Men freed after 17 years in jail for crime they didn't commit will get $140 for each day behind bars(4 photos)

Two guys who were released from prison after spending 17 years for a crime they didn't commit will get $140 for every day they were imprisoned.

Dupree Glass, 36, and Juan Rayford, 37, were set free in 2020 after a retrial in which the real criminal, Chad Brandon McZeal, confessed, and they have since been found innocent. The gang member is presently incarcerated for life after being found guilty of murder in a separate case.

When Glass and Rayford were detained following a shooting in 2004 that injured two teens, they were 17 and 18 years old, respectively.

Both of them insisted they had no part in the shooting. They received 11 consecutive life sentences after being found guilty on 11 charges of attempted murder. Glass and Rayford did not have any prior criminal records before receiving their sentences.

The trial against them in 2004 "never should have been brought in the first place," according to their defense attorney, Annee Della Donna, who spoke to The Associated Press.

"Nothing linking them to the shooting was found. Zero," the attorney uttered.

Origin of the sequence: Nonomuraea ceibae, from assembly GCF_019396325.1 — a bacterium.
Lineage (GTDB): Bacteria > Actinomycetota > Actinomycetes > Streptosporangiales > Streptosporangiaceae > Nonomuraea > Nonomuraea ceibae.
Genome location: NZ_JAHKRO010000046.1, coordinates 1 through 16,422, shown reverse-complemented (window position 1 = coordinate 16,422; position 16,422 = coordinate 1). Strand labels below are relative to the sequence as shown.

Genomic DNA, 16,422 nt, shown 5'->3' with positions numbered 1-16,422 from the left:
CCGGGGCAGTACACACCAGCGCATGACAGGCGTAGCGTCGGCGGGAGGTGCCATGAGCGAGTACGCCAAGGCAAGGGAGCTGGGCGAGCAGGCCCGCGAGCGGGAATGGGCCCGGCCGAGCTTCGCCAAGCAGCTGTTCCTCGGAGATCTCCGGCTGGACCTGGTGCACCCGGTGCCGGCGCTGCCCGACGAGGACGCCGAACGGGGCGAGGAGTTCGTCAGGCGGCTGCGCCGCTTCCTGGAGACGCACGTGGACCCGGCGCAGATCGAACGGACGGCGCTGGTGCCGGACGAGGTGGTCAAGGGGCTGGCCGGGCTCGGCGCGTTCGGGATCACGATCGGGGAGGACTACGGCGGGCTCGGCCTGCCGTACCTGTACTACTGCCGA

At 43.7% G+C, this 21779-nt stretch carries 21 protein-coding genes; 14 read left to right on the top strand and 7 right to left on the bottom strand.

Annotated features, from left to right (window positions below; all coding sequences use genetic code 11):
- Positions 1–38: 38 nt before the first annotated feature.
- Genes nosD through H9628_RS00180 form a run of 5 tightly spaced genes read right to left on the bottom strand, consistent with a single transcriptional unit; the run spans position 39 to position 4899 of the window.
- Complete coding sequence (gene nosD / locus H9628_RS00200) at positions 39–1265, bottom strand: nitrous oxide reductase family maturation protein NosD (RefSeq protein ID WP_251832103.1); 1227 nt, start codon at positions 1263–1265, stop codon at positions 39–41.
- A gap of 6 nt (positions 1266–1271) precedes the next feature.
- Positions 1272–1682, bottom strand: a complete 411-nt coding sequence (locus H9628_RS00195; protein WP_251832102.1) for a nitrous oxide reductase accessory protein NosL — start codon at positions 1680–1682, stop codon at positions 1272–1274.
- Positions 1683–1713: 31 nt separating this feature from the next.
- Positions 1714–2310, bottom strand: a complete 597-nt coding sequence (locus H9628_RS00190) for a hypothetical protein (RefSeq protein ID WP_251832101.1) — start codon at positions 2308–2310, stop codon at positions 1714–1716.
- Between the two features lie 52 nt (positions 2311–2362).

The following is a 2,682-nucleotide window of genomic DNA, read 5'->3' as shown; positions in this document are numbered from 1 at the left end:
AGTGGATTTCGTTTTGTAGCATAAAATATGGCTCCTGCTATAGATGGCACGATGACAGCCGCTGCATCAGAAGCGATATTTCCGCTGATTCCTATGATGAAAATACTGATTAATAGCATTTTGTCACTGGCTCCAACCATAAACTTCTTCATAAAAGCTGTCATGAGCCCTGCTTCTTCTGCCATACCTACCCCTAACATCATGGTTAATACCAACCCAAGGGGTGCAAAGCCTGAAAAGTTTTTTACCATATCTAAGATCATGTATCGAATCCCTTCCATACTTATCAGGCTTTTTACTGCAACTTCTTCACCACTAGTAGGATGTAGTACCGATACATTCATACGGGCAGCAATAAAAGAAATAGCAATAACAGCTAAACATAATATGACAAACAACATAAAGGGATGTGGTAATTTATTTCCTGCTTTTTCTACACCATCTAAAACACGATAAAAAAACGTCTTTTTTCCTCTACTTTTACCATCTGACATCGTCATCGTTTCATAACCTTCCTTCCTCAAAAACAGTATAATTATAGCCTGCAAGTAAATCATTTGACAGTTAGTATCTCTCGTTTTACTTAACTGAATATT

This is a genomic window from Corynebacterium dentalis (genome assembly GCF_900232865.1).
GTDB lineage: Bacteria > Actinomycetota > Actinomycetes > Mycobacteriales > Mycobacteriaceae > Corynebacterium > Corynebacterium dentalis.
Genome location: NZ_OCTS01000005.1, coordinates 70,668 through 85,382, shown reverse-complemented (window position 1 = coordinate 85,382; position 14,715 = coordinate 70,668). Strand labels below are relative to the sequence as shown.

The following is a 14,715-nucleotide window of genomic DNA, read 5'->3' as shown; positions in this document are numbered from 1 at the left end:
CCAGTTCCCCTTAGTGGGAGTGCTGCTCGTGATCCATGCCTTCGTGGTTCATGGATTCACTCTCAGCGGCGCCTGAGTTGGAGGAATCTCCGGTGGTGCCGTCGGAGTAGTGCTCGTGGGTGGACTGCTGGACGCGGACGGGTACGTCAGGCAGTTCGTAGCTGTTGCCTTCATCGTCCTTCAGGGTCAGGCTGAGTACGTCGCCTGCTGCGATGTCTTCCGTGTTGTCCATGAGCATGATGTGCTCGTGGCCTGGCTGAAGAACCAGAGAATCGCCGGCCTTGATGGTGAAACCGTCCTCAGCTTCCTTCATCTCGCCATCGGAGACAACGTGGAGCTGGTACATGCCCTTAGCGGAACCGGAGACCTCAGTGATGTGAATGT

Only two witnesses gave testimony that supported their convictions, and both of them later changed their tales. Della Donna said that during the course of a five-year inquiry, defense investigators discovered multiple witnesses who asserted, "Oh no, they weren't the shooters, they never had a gun."

Glass and Rayford are qualified for compensation under a new California legislation as a result of the Los Angeles-based new trial. For each day they were imprisoned, they must get $140 (£112), which comes to roughly $900,000 (£725,000).

Both males are fathers of little daughters and are currently employed as Walmart drivers. His high school love, who waited for him while he was in jail, and Rayford are still together.

The two men's second trial, which began in October after a state appeals court panel overturned their convictions, came to a close on Thursday, April 20 when a California judge proclaimed them innocent.

The men received hugs from their loved ones as they applauded for them outside the courthouse.

"I gave this day a lot of thinking. When I was 17 years in prison, I contemplated it, Rayford said outside the courthouse. "I contemplated it during my final two years of freedom. Because I was aware that I was not guilty of any of the crimes they said I had done, I patiently awaited this day.
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